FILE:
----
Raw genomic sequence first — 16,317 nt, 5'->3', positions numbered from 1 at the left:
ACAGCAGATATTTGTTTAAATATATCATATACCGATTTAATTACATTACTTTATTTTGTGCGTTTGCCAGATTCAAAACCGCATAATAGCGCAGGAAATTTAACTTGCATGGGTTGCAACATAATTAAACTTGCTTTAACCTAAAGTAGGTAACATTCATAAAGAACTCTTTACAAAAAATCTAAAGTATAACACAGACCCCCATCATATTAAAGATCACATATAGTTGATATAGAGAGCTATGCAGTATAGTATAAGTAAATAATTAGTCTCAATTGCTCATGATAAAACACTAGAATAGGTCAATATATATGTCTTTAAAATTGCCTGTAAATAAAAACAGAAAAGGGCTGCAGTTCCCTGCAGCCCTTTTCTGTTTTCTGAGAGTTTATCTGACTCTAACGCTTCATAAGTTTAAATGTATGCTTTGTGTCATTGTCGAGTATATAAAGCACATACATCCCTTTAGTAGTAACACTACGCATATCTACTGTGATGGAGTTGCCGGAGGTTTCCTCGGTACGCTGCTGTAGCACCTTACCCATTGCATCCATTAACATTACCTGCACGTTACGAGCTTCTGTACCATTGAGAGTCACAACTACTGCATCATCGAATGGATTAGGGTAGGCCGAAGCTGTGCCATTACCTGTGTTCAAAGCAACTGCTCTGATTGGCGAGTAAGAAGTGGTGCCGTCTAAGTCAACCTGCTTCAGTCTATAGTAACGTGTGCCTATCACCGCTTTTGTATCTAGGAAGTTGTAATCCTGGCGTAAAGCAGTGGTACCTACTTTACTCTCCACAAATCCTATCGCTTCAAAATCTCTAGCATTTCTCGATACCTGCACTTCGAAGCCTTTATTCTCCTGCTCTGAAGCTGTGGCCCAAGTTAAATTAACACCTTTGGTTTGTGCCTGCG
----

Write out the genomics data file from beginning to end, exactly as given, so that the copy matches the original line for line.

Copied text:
Raw genomic sequence first — 16,317 nt, 5'->3', positions numbered from 1 at the left:
ACAGCAGATATTTGTTTAAATATATCATATACCGATTTAATTACATTACTTTATTTTGTGCGTTTGCCAGATTCAAAACCGCATAATAGCGCAGGAAATTTAACTTGCATGGGTTGCAACATAATTAAACTTGCTTTAACCTAAAGTAGGTAACATTCATAAAGAACTCTTTACAAAAAATCTAAAGTATAACACAGACCCCCATCATATTAAAGATCACATATAGTTGATATAGAGAGCTATGCAGTATAGTATAAGTAAATAATTAGTCTCAATTGCTCATGATAAAACACTAGAATAGGTCAATATATATGTCTTTAAAATTGCCTGTAAATAAAAACAGAAAAGGGCTGCAGTTCCCTGCAGCCCTTTTCTGTTTTCTGAGAGTTTATCTGACTCTAACGCTTCATAAGTTTAAATGTATGCTTTGTGTCATTGTCGAGTATATAAAGCACATACATCCCTTTAGTAGTAACACTACGCATATCTACTGTGATGGAGTTGCCGGAGGTTTCCTCGGTACGCTGCTGTAGCACCTTACCCATTGCATCCATTAACATTACCTGCACGTTACGAGCTTCTGTACCATTGAGAGTCACAACTACTGCATCATCGAATGGATTAGGGTAGGCCGAAGCTGTGCCATTACCTGTGTTCAAAGCAACTGCTCTGATTGGCGAGTAAGAAGTGGTGCCGTCTAAGTCAACCTGCTTCAGTCTATAGTAACGTGTGCCTATCACCGCTTTTGTATCTAGGAAGTTGTAATCCTGGCGTAAAGCAGTGGTACCTACTTTACTCTCCACAAATCCTATCGCTTCAAAATCTCTAGCATTTCTCGATACCTGCACTTCGAAGCCTTTATTCTCCTGCTCTGAAGCTGTGGCCCAAGTTAAATTAACACCTTTGGTTTGTGCCTGCG